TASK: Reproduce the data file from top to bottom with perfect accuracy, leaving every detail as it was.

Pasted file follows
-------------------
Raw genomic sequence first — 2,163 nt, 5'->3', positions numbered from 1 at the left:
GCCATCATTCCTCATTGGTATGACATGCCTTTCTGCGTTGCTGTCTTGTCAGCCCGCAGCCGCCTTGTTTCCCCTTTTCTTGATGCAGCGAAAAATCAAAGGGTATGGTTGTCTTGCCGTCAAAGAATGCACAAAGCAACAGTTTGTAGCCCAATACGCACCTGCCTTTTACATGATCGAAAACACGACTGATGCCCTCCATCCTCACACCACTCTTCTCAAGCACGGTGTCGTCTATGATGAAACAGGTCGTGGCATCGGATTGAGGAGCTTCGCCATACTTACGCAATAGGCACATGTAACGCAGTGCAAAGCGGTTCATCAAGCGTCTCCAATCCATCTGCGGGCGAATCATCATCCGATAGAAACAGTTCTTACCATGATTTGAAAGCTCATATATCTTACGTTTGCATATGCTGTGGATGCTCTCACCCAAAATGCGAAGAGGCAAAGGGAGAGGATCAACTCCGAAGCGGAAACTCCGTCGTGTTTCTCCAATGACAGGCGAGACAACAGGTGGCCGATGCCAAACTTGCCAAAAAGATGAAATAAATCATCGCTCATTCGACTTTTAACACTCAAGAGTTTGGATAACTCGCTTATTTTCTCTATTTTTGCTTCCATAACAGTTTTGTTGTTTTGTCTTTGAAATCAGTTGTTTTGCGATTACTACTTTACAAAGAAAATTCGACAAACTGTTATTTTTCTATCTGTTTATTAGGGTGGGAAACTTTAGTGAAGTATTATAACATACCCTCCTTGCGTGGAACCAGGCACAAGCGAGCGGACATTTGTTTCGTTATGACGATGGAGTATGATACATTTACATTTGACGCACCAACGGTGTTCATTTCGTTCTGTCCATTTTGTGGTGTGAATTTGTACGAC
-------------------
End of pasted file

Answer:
Raw genomic sequence first — 2,163 nt, 5'->3', positions numbered from 1 at the left:
GCCATCATTCCTCATTGGTATGACATGCCTTTCTGCGTTGCTGTCTTGTCAGCCCGCAGCCGCCTTGTTTCCCCTTTTCTTGATGCAGCGAAAAATCAAAGGGTATGGTTGTCTTGCCGTCAAAGAATGCACAAAGCAACAGTTTGTAGCCCAATACGCACCTGCCTTTTACATGATCGAAAACACGACTGATGCCCTCCATCCTCACACCACTCTTCTCAAGCACGGTGTCGTCTATGATGAAACAGGTCGTGGCATCGGATTGAGGAGCTTCGCCATACTTACGCAATAGGCACATGTAACGCAGTGCAAAGCGGTTCATCAAGCGTCTCCAATCCATCTGCGGGCGAATCATCATCCGATAGAAACAGTTCTTACCATGATTTGAAAGCTCATATATCTTACGTTTGCATATGCTGTGGATGCTCTCACCCAAAATGCGAAGAGGCAAAGGGAGAGGATCAACTCCGAAGCGGAAACTCCGTCGTGTTTCTCCAATGACAGGCGAGACAACAGGTGGCCGATGCCAAACTTGCCAAAAAGATGAAATAAATCATCGCTCATTCGACTTTTAACACTCAAGAGTTTGGATAACTCGCTTATTTTCTCTATTTTTGCTTCCATAACAGTTTTGTTGTTTTGTCTTTGAAATCAGTTGTTTTGCGATTACTACTTTACAAAGAAAATTCGACAAACTGTTATTTTTCTATCTGTTTATTAGGGTGGGAAACTTTAGTGAAGTATTATAACATACCCTCCTTGCGTGGAACCAGGCACAAGCGAGCGGACATTTGTTTCGTTATGACGATGGAGTATGATACATTTACATTTGACGCACCAACGGTGTTCATTTCGTTCTGTCCATTTTGTGGTGTGAATTTGTACGAC